1537 Barrington Street, Halifax , Nova Scotia, Canada B3J 1Z41.902.420.9626
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Seafood ChowderChowder may be the most stereotypical dish on any restaurant menu in Nova Scotia, and that’s because everyone who likes seafood loves chowder. Here, competitions are held for chowder glory and everyone thinks their mother makes the best. This is my shot at perfect chowder — free of pomp and ceremony, but full of the best seafood in the province. The innovation is the pureed soup base, to which the seafood is added. For most chowders, I serve tea biscuits or good warm bread and garnish with some freshly ground black pepper.Roasted Root Vegetables and Ham Hock SoupYou could realistically call this soup “winter cellar veggie soup” as it features all those things we have plenty of all winter long in Nova Scotia. If you omit the ham hock and use only vegetable stock, you’ll have a delicious vegetarian version.A dedicated meat eater, I do love the warm and satisfying meal that this soup provides — with all of the ingredients. You can garnish it with a drizzle of maple syrup, balsamic vinegar or melted butter, or with pieces of honey-roasted carrot. Paired with a piece of buttered bread or a biscuit, this is a classic stick-to-your-ribs winter treat.Salad NicoiseGreat year-round salads are often hard to find if you are focused on sourcing local ingredients — pickings are slim in winter and early spring. I love this salad because it is flexible throughout the year. When I can use fresh tuna, just seared and thinly sliced, with heirloom tomatoes and garden greens, great. In winter, canned tuna is usually in the pantry, and I use wonderful greenhouse hydroponic lettuces, tomatoes, and wintered fingerling potatoes. And of course, eggs are always fresh and available year-round. This salad makes a wonderful meal with some very good bread and a crisp white wine.General Tao BaconCooking with bacon is a favourite activity for most Canadian chefs, and pork belly dishes are becoming more andmore common. What you are looking for from your butcher is a raw, uncured or smoked pork belly. Once braised,the meat is incredibly tender, and new flavours can be added. Inspired by a dish of General Tao chicken, the saucebelow has essences of ginger, sesame and garlic that work unbelievably well when glazed over the succulent pork belly. It is great as an appetizer with an Asian flavoured coleslaw, but if served with sticky rice it makes a fine main course as well.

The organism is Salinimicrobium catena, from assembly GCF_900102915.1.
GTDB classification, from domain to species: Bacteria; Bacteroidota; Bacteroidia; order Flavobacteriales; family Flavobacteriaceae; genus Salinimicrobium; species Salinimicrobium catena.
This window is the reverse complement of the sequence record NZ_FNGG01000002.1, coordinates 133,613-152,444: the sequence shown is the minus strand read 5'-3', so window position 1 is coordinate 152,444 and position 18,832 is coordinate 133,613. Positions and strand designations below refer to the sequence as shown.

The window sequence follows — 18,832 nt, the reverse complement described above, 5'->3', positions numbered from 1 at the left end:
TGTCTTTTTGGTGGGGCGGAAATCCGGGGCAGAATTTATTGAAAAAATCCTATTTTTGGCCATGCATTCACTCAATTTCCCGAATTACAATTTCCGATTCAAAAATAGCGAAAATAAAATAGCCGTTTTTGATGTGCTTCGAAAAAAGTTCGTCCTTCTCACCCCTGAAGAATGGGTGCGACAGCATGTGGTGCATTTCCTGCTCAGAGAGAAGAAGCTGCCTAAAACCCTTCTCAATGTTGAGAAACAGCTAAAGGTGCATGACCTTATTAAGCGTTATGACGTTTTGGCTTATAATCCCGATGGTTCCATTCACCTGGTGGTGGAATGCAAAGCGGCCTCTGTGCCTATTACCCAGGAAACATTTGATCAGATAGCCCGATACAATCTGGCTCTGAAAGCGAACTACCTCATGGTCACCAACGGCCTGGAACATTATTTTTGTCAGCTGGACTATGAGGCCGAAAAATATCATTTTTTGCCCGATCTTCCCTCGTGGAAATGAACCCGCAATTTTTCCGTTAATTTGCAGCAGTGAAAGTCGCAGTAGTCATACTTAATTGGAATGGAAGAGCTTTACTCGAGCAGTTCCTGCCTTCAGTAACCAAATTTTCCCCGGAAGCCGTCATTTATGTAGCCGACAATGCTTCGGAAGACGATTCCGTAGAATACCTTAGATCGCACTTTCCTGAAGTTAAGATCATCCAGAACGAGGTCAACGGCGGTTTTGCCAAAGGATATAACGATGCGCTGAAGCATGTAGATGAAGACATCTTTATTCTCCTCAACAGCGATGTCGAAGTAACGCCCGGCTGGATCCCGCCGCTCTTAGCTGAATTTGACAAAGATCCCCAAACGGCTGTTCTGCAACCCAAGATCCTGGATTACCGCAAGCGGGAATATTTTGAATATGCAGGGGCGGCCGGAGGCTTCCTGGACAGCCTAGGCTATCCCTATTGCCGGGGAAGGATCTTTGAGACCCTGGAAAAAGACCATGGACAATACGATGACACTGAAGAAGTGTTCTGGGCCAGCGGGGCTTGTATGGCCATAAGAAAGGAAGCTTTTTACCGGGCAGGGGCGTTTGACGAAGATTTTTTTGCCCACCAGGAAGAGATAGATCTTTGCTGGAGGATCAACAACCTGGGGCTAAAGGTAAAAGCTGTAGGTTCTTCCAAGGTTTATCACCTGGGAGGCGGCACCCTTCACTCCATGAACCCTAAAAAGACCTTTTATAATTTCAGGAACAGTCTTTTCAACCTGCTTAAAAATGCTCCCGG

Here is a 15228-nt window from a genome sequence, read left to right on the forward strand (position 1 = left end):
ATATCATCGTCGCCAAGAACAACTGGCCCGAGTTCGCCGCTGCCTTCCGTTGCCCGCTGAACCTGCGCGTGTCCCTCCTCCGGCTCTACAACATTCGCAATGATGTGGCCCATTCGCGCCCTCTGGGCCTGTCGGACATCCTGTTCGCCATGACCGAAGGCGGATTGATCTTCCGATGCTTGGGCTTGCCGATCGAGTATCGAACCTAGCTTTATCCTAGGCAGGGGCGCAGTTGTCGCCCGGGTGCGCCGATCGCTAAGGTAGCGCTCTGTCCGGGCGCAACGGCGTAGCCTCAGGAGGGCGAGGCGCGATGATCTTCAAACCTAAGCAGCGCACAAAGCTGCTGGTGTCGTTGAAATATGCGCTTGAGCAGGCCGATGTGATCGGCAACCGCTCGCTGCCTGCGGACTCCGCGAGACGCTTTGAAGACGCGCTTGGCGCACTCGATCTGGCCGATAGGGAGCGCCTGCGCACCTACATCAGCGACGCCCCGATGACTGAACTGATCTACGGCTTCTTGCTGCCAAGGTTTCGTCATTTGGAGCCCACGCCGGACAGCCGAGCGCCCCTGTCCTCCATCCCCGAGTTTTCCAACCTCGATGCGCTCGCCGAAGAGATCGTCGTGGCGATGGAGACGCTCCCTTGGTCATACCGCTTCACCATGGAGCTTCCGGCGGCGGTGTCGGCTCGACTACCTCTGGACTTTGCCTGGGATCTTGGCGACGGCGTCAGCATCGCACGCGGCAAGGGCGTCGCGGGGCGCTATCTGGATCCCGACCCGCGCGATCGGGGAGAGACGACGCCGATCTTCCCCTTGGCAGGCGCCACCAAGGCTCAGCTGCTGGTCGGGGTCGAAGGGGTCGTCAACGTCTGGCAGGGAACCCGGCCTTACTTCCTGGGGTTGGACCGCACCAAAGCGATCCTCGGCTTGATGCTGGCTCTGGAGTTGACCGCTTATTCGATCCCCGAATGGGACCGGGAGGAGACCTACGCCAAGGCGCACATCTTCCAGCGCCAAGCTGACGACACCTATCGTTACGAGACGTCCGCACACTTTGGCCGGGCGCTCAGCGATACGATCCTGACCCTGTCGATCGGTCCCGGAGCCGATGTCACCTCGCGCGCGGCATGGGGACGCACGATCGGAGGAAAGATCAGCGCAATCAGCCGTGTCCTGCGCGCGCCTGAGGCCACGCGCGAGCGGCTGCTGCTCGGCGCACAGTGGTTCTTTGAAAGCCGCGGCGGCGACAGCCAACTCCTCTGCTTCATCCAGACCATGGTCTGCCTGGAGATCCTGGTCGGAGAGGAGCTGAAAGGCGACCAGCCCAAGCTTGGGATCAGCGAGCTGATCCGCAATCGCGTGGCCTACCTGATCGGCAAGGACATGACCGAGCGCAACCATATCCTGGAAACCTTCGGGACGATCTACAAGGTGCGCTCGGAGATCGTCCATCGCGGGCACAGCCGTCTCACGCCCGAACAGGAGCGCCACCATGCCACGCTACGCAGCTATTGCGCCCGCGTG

"Cooking locally and seasonally isn't a trend. It's the way it's always been. And this will always be true of great food.